The ultimate vote on Pittsburgh’s plan requires some COVID-19 sick pay to be claimed

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Pittsburgh City Council is nearing a final vote on Mayor Bill Peduto’s plan to require all employers with 50 or more workers within the city limits to take paid COVID-19 sick leave. John Graf, President and CEO of Priory Hospitality Group, urges them to slow down “We are 100% committed to the goals of the mayor and city council,” Graf told Pittsburgh’s Action News 4, but is concerned about the impact on employers . “This will put a significant strain on the companies in our industry – hotels and restaurants, meeting places – that are already affected by this pandemic.” Graf is a past chairman of the Pennsylvania Restaurant & Lodging Association, which previously lost a year-long legal battle against a city-passed sick leave law of 2005. “We really want our employees to have the time and pay to deal with a COVID- Diagnosis or COVID quarantine, but we feel the focus should be on expanding families First Coronavirus Response Act, which provides for refundable paid vacation rather than another financial one for businesses already on the brink of business interruption Impose burden, “wrote Melissa Bova, vice president of government affairs for the Pennsylvania Restaurant & Lodging Association, in an email response to Pittsburgh’s Action News 4.” We haven’t heard from them, “said Mayor Peduto’s chief of staff Dan Gilman , to Pittsburgh’s Action News 4. “I encourage everyone en r w Ants that let their voices be heard come to the table and are part of the solution. In this case, we haven’t heard from the Restaurant and Lodging Association. We heard from the Pittsburgh Chamber of Commerce. You’ve been a great partner when it comes to sitting down and making helpful and productive changes. “The federal COVID-19 sick pay, which reimburses employers for the costs, expires at the end of the month.” It is a difficult time. So we’ve made a number of changes trying to strike that balance, “Gilman said.” We hope to reach a position where we can have not only a 9-0 vote by the council, but also a stamp of approval from the organizations and labor rights organizations. And I think we’re either there or about to be there. “Gilman was due to give a public briefing to members of the city council in a virtual session on Monday evening. The council tentatively approved the plan last week, and a final vote is scheduled for Tuesday.

Pittsburgh City Council is nearing a final vote on Mayor Bill Peduto’s plan to require all employers with 50 or more workers within the city limits to take paid COVID-19 sick leave.

John Graf, President and CEO of Priory Hospitality Group, tells them to slow down.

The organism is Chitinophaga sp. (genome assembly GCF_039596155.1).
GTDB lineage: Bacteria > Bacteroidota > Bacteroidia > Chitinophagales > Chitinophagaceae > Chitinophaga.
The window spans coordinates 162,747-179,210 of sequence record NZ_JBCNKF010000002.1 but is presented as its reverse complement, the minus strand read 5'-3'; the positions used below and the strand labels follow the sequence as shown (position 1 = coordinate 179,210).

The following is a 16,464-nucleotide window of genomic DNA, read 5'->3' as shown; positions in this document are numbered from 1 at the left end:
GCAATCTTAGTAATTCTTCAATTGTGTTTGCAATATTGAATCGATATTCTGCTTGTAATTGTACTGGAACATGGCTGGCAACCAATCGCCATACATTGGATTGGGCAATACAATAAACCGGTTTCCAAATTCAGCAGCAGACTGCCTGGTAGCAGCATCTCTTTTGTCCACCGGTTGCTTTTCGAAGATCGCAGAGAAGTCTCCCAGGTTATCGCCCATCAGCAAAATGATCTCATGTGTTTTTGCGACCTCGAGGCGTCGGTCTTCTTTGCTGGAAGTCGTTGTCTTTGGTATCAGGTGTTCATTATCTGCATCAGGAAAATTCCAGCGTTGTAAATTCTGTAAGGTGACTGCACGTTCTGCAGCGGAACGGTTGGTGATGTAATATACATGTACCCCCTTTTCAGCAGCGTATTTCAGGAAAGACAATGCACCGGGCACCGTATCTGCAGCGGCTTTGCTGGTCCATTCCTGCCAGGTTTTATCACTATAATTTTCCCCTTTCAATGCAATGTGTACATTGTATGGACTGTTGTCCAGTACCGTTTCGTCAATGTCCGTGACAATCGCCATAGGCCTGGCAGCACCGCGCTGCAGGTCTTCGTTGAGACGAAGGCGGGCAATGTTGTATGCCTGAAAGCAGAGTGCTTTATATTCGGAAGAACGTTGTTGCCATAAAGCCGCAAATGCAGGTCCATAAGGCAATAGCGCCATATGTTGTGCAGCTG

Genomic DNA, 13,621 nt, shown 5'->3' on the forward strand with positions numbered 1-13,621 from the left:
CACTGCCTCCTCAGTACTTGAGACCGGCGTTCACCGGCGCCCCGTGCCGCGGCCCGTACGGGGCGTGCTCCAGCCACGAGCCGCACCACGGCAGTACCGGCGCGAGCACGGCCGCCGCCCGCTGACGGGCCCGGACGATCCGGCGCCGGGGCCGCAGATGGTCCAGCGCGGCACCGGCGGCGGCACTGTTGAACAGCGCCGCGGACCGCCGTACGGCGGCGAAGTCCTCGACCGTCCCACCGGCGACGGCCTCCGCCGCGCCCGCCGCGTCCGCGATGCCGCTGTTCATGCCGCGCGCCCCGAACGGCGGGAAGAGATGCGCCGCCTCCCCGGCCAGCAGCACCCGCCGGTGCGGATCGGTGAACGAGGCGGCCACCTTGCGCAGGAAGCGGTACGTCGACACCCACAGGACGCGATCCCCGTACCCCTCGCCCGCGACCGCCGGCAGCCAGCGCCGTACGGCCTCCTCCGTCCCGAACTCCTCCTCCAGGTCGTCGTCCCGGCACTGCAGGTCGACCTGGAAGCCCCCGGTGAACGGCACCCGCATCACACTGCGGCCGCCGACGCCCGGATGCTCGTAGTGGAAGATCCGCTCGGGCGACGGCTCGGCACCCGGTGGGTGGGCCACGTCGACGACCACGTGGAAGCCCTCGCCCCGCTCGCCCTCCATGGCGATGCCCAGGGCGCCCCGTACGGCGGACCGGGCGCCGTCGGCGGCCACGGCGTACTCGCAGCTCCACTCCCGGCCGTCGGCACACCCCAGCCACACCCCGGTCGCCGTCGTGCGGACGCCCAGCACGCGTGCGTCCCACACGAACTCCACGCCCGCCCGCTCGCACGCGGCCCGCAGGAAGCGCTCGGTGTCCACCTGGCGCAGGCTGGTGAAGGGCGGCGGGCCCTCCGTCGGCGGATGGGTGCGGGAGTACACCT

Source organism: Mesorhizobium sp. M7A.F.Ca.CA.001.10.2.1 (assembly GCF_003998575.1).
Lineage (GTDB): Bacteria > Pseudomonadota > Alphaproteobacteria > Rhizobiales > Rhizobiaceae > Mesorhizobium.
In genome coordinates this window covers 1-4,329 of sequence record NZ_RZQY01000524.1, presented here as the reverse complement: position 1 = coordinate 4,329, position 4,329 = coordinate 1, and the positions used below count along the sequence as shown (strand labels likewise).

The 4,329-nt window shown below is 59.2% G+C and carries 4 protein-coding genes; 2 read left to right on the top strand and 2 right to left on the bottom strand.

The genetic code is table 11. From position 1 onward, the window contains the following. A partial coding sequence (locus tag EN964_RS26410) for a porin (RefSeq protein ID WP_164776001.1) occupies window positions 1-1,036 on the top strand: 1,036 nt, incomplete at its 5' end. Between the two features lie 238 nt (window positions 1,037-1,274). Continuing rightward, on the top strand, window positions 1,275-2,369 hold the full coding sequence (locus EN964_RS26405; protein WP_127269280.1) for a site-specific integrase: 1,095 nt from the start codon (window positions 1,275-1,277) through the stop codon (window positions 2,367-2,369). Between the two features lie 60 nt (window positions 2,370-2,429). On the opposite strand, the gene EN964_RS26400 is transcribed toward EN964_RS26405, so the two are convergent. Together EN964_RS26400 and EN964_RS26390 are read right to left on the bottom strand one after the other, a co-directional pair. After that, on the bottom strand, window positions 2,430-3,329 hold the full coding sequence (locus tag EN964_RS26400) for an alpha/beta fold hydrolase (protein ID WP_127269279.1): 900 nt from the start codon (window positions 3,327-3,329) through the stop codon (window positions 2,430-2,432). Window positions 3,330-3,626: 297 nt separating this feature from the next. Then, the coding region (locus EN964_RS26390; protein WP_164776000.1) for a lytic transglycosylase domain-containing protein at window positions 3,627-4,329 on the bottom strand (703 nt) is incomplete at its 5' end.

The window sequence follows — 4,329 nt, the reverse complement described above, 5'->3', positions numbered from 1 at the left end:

“We are 100% supportive of the mayor’s and city council’s goals,” Graf told Pittsburgh’s Action News 4, but is concerned about the implications for employers. “This will put a significant strain on the companies in our industry – hotels and restaurants, meeting places – that are already affected by this pandemic.”

Graf is a former chairman of the Pennsylvania Restaurant & Lodging Association, which previously lost a year-long legal battle against a city-passed 2005 sick leave bill.

“We really want our employees to have the time and pay for a COVID diagnosis or COVID quarantine. However, we believe the focus should be on expanding the Family First Coronavirus Response Act to provide for a refundable paid vacation rather than paying a different financial burden on companies about to exit, “wrote Melissa Bova, vice president of government affairs for the Pennsylvania Restaurant & Lodging Association, in an email response to Pittsburgh’s Action News 4.

“We haven’t heard from them,” Mayor Peduto’s chief of staff Dan Gilman told Pittsburgh’s Action News 4. “I encourage anyone who wants their voice to be heard to come to the table and be part of the solution in this case we are. ” I haven’t heard from the Restaurant and Lodging Association. We heard from the Pittsburgh Chamber of Commerce. You’ve been a great partner when it comes to sitting down and actually making helpful and productive changes. “

The federal COVID-19 sick pay, which reimburses employers for the costs, expires at the end of the month.

“It’s a difficult time. So we’ve made a number of changes trying to strike that balance,” Gilman said. “We hope to get to a position where we can get not only a 9-0 vote from the council, but also a stamp of approval from business associations and labor rights organizations. And I think we are either there or about to be there to be.” . “

Gilman was due to give a public briefing to members of the city council in a virtual session on Monday evening. The Council tentatively approved the plan last week and a final vote is scheduled for Tuesday.

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